Customer Service | Help | FAQ | PEP-Easy | Report a Data Error | About
:
Login
Tip: To see translations of this article…

PEP-Web Tip of the Day

When there are translations of the current article, you will see a flag/pennant icon next to the title, like this: 2015-11-06_11h14_24 For example:

2015-11-06_11h09_55

Click on it and you will see a bibliographic list of papers that are published translations of the current article.  Note that when no published translations are available, you can also translate an article on the fly using Google translate.

 

For the complete list of tips, see PEP-Web Tips on the PEP-Web support page.

Burlingham, D. (1961). Some Notes on the Development of the Blind. Psychoanal. St. Child, 16:121-145.

(1961). Psychoanalytic Study of the Child, 16:121-145

Some Notes on the Development of the Blind

Dorothy Burlingham

The aim of this study is to follow the development of the personality of the blind child, to contrast this with the familiar development of the sighted, to show up deviations, and wherever possible to explain them.

The material that we have at our disposal for this purpose is of various types: there are the observations made in our nursery group for the blind concerning children between three to seven years; there is the experience gained from the work with the mothers of these children; further, there is a group of babies now under observation and their mothers who are given help in raising them, and finally, there is the analytic material from five cases, ages between four to eleven years.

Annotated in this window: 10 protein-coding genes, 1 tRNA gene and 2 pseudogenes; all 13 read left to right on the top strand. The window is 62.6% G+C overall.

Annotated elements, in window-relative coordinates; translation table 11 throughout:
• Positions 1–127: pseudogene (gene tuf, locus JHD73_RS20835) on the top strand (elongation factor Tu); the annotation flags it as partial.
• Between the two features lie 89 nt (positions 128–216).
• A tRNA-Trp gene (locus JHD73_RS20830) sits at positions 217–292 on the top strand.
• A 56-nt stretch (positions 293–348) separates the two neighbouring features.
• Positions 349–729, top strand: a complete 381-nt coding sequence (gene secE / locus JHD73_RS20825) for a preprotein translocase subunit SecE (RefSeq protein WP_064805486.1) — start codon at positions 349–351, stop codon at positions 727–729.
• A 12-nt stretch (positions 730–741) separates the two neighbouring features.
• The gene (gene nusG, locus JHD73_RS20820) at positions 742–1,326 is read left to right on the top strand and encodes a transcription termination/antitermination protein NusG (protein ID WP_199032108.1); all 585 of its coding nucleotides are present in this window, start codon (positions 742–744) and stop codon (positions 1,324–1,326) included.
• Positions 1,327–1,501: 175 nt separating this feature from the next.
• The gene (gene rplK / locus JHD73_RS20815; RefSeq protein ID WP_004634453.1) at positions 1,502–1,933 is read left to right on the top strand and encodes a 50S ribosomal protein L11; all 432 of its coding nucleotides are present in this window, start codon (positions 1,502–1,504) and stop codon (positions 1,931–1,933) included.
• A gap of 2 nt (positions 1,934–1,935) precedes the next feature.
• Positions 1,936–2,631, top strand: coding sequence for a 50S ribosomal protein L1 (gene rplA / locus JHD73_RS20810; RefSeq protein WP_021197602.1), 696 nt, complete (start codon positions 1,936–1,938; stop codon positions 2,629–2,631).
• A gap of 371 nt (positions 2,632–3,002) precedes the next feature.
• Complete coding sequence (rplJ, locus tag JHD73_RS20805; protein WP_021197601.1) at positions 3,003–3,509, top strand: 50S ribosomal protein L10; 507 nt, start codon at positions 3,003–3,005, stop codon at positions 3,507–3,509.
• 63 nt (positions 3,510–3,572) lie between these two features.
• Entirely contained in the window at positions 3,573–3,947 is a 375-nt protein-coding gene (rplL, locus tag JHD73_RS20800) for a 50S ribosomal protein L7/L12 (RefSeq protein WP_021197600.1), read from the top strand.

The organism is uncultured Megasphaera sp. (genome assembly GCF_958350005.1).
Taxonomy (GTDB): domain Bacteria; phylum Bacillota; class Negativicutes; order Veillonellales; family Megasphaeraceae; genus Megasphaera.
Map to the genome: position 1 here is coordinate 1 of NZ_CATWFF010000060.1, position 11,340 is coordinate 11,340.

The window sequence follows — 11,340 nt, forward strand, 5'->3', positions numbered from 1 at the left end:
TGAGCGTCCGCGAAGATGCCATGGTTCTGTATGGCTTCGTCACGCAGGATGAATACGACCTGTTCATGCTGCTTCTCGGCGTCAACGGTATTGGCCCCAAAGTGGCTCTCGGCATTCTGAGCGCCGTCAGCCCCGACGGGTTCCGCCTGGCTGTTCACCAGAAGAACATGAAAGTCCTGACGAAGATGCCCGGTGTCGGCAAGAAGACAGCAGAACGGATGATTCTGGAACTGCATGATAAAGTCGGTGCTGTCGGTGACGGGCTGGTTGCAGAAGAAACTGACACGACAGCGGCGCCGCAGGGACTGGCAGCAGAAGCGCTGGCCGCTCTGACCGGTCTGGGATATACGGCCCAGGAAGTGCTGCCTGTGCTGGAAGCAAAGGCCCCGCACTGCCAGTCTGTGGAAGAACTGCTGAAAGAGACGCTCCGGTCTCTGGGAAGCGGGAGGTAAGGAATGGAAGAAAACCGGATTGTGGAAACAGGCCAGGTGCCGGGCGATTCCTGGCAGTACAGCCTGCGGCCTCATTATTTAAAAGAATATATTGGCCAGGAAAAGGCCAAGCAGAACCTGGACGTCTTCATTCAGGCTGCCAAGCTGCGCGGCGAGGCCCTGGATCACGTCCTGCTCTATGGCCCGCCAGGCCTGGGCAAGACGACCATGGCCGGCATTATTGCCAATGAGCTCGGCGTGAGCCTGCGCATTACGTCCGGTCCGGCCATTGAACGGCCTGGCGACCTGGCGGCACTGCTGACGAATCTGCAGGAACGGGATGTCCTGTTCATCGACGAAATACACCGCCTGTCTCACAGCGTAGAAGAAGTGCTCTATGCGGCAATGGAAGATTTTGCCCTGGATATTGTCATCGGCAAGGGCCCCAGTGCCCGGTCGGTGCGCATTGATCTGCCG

The blind are a minority in a world which is focused on the characteristics, needs, accomplishments, and behavior of the seeing. This means that although the blind themselves lack the stimuli provided by the visual sense, all the stimulation which they receive via the object world comes from people who see and bears the imprint of the sighted world. It is therefore hardly possible to study the mental processes of the blind undistorted by the influences which are brought to bear on them from their sighted environment.

EARLY OBJECT RELATIONSHIP

Based on her work with the mothers of blind infants and children, Mrs. E. M. Mason has described repeatedly the difficulties and obstacles which mother and child meet in making their first contact.

[This is a summary or excerpt from the full text of the book or article. The full text of the document is available to subscribers.]

Copyright © 2019, Psychoanalytic Electronic Publishing, ISSN 2472-6982 Customer Service | Help | FAQ | Download PEP Bibliography | Report a Data Error | About

WARNING! This text is printed for personal use. It is copyright to the journal in which it originally appeared. It is illegal to redistribute it in any form.